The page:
Despite the recent correction, this summer—and even most of the year so far—has seen the common gauge for the broad market, the S&P 500, move sideways.
This lack of trend seems to have market participants getting a bit antsy, wondering when they will see a breakout that sticks in either direction. It also has market commentators digging a bit deeper into what is driving the market action. Market trend and breadth are seemingly becoming a more popular topic in the mainstream.
Lack Of Movement
The S&P 500 has been stuck in a sideways trend for a majority of the year. Since the end of February through Aug. 19, the S&P 500 has returned -0.22 percent on a total return basis. There are a few interesting notes on the move:
- The magnitude spent in positive and negative territory since February is very symmetrical. See the chart below, which is the total return line of the S&P 500, with the sum of the negative (red) and positive (green) areas notated.
Another example of the lack of trend is that the S&P 500 has crossed above/below its 50-day simple moving average 37 times this year. That is the highest number of crossovers in any year (and we are not even eight months in!)
While the S&P 500 has essentially flatlined since the end of February, we have seen some divergence in other broad-based indexes such as the Nasdaq and the Dow Jones industrial average:
So while the Dow Jones industrial average has been weaker (it recently experienced the “Death Cross,” where its 50-day moving average crossed under its 200-day moving average), the Nasdaq has proved to be a bit more resilient. However, that relative strength may have some weakness underneath.
Lack Of Participation
Market breadth is an important measure I look at to see if market strength is sustainable. As described above, the Nasdaq has proved resilient relative to other indexes. But how many market participants are driving that strength? The following chart shows the number of market constituents that are trading above their respective 50-day moving averages:
This is a case of a negative divergence between the price moves and underlying breadth. The number of constituents driving the index price continues to decline. This is not sustainable and can remedy itself in either of two ways—by breadth catching back up to price, or the more daunting option of price catching down to breadth.
An alternative view of this is to look at the divergence in the traditional market-cap-weighted index and the equal-weighted version. For this comparison, I’ll use the Nasdaq 100 (the top 100 names in the Nasdaq), which is the basis for the market-cap-weighted PowerShares QQQ (QQQ | A-66) and an equal-weighted version, the First Trust Nasdaq-100 Equal Weight fund (QQEW | A-69). Here is a relative performance chart of those names since the same Feb. 27 start date:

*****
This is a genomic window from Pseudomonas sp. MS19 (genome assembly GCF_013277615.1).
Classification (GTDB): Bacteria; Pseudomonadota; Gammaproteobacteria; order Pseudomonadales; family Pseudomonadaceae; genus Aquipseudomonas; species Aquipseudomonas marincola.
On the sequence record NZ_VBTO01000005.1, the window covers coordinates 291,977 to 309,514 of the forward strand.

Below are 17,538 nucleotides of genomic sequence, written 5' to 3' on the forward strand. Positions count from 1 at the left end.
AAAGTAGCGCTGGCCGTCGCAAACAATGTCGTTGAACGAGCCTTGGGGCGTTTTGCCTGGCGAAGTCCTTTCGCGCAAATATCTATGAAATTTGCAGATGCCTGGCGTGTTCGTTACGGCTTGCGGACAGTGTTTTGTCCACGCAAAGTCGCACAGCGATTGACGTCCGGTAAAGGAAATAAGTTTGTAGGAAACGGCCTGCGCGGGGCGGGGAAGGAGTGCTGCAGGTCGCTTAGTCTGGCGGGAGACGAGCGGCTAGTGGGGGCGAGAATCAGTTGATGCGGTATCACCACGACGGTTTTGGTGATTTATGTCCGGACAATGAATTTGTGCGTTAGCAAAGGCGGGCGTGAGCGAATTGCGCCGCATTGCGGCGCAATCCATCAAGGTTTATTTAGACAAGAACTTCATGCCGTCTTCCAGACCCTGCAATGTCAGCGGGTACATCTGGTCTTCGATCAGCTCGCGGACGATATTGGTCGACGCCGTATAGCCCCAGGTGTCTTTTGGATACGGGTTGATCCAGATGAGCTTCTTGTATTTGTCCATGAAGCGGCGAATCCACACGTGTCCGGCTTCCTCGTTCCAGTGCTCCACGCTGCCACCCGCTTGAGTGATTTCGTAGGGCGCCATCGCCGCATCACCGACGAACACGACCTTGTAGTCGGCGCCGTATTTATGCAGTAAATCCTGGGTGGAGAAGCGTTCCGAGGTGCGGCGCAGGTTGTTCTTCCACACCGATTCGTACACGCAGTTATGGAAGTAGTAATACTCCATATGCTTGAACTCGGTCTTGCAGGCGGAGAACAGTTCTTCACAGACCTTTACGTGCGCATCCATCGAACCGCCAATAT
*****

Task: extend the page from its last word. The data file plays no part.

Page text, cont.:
So while the market-cap-weighted version has rallied since the end of February, the same cannot be said for the equal-weight counterpart; meaning, the growth has been fueled primarily by the “big guys” only and not the collective group. Conversely, the smaller names in the index to which the equal-weight version has more exposure have lagged.
Here is a scatter chart of the relative weight of the constituents of QQEW compared with QQQ on the horizontal, and the performance since the end of February on the vertical (with some of the “big guys” notated). The red zones are the cause of the negative dispersion (either underweight a strong performer or overweight a weak performer).
While the broad equity markets have done essentially nothing over the past six months in terms of price moves, the underlying breadth action over the same period shows signs of cracking. There is a chance this dispersion could reverse to the upside, but a lack of participation is a definite warning sign for the overall health of the market.
At the time this article was written, Stadion held long positions in QQQ. The above constitutes the personal, professional opinion of Clayton Fresk, CFA, and does not reflect the views of Stadion Money Management LLC. References to specific securities or market indexes are not intended as specific investment advice. Founded in 1993, Stadion Money Management is a privately owned money management firm based near Athens, Georgia. Via its unique approach and suite of nontraditional strategies with a defensive bias, Stadion seeks to help investors—through advisors or retirement plans—protect and grow their “serious money.” Contact Stadion at 800-222-7636 or www.stadionmoney.com.